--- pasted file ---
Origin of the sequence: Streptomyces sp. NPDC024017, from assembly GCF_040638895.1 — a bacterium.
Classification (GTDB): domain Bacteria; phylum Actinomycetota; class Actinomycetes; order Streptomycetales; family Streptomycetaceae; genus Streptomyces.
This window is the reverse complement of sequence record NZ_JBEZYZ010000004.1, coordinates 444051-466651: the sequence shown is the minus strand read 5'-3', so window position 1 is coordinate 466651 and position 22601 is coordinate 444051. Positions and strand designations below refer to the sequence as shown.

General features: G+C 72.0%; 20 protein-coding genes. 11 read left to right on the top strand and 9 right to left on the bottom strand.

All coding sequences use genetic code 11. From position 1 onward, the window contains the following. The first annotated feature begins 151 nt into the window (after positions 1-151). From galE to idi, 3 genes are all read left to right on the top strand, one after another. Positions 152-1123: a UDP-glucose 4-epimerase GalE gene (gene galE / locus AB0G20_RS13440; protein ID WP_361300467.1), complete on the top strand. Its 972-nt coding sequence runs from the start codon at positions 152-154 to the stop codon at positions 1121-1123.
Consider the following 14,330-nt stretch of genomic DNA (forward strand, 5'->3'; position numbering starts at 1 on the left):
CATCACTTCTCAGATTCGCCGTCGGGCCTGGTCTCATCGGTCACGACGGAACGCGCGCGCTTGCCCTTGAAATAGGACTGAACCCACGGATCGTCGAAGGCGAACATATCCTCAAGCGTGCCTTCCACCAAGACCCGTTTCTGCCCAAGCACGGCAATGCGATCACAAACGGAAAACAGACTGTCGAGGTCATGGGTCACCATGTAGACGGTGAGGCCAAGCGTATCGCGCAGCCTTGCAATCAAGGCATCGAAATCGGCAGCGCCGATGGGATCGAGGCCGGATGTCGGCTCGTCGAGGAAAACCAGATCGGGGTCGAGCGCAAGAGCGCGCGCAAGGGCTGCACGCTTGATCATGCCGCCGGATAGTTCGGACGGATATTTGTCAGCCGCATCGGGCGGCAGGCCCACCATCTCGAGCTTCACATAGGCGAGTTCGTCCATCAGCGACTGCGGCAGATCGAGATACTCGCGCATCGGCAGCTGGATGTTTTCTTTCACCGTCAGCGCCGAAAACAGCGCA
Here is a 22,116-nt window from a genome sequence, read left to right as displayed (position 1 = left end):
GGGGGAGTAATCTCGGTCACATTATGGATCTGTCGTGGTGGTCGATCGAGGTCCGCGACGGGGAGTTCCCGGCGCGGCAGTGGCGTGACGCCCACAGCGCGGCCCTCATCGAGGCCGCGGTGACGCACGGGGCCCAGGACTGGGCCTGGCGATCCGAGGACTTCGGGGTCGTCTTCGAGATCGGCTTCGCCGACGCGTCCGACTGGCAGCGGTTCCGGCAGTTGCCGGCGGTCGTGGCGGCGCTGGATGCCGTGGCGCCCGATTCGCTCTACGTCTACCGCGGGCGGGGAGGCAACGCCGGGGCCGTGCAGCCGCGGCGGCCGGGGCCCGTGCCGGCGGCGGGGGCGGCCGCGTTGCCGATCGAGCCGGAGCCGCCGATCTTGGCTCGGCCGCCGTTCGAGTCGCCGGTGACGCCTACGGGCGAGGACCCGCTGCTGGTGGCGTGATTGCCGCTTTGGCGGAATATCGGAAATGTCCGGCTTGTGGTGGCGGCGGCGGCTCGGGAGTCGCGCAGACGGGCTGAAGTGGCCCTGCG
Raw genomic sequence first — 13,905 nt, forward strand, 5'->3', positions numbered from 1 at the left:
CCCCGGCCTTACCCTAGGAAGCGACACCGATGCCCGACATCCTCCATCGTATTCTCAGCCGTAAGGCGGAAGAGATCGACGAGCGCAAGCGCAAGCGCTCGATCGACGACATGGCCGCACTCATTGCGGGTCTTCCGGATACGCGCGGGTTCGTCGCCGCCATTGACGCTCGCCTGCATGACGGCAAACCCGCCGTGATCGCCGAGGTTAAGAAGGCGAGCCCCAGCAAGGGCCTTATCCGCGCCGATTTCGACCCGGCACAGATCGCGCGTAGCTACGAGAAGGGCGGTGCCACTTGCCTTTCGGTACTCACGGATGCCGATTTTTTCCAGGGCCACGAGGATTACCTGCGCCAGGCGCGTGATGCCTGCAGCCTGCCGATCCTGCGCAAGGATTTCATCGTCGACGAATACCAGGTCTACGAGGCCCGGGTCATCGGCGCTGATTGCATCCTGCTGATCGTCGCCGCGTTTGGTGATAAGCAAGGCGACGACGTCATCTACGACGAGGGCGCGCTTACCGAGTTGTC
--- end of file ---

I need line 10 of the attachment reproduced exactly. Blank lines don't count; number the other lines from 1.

Raw genomic sequence first — 13,905 nt, forward strand, 5'->3', positions numbered from 1 at the left: